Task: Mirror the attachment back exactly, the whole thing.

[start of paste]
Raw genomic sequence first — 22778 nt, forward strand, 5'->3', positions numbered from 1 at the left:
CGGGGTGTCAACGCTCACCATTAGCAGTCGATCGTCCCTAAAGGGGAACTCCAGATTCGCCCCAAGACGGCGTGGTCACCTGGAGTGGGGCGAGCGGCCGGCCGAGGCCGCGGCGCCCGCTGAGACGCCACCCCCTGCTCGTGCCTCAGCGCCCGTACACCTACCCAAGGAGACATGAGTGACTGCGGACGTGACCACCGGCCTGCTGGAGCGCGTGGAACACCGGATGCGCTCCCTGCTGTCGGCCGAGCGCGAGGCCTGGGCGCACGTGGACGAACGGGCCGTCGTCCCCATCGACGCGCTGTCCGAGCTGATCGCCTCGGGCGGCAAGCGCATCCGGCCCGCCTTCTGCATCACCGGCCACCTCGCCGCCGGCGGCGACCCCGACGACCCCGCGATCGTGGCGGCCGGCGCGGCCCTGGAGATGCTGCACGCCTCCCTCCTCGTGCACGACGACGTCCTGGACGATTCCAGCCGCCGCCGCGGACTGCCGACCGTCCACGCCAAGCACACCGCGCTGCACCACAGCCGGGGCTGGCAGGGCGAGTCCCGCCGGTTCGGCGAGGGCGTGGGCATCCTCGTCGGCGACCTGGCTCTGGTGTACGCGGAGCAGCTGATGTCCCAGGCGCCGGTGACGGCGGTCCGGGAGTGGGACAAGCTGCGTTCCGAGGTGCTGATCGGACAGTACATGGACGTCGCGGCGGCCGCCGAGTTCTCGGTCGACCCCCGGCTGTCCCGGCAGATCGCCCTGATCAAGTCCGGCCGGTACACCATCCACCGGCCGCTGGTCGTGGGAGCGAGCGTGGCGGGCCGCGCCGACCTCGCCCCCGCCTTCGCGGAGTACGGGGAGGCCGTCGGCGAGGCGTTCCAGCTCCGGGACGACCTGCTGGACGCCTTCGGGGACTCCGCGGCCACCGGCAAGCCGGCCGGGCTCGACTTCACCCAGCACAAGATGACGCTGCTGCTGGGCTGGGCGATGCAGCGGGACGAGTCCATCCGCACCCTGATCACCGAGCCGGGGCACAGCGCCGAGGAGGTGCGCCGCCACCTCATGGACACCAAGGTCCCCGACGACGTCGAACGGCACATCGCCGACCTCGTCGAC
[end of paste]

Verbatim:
Raw genomic sequence first — 22778 nt, forward strand, 5'->3', positions numbered from 1 at the left:
CGGGGTGTCAACGCTCACCATTAGCAGTCGATCGTCCCTAAAGGGGAACTCCAGATTCGCCCCAAGACGGCGTGGTCACCTGGAGTGGGGCGAGCGGCCGGCCGAGGCCGCGGCGCCCGCTGAGACGCCACCCCCTGCTCGTGCCTCAGCGCCCGTACACCTACCCAAGGAGACATGAGTGACTGCGGACGTGACCACCGGCCTGCTGGAGCGCGTGGAACACCGGATGCGCTCCCTGCTGTCGGCCGAGCGCGAGGCCTGGGCGCACGTGGACGAACGGGCCGTCGTCCCCATCGACGCGCTGTCCGAGCTGATCGCCTCGGGCGGCAAGCGCATCCGGCCCGCCTTCTGCATCACCGGCCACCTCGCCGCCGGCGGCGACCCCGACGACCCCGCGATCGTGGCGGCCGGCGCGGCCCTGGAGATGCTGCACGCCTCCCTCCTCGTGCACGACGACGTCCTGGACGATTCCAGCCGCCGCCGCGGACTGCCGACCGTCCACGCCAAGCACACCGCGCTGCACCACAGCCGGGGCTGGCAGGGCGAGTCCCGCCGGTTCGGCGAGGGCGTGGGCATCCTCGTCGGCGACCTGGCTCTGGTGTACGCGGAGCAGCTGATGTCCCAGGCGCCGGTGACGGCGGTCCGGGAGTGGGACAAGCTGCGTTCCGAGGTGCTGATCGGACAGTACATGGACGTCGCGGCGGCCGCCGAGTTCTCGGTCGACCCCCGGCTGTCCCGGCAGATCGCCCTGATCAAGTCCGGCCGGTACACCATCCACCGGCCGCTGGTCGTGGGAGCGAGCGTGGCGGGCCGCGCCGACCTCGCCCCCGCCTTCGCGGAGTACGGGGAGGCCGTCGGCGAGGCGTTCCAGCTCCGGGACGACCTGCTGGACGCCTTCGGGGACTCCGCGGCCACCGGCAAGCCGGCCGGGCTCGACTTCACCCAGCACAAGATGACGCTGCTGCTGGGCTGGGCGATGCAGCGGGACGAGTCCATCCGCACCCTGATCACCGAGCCGGGGCACAGCGCCGAGGAGGTGCGCCGCCACCTCATGGACACCAAGGTCCCCGACGACGTCGAACGGCACATCGCCGACCTCGTCGAC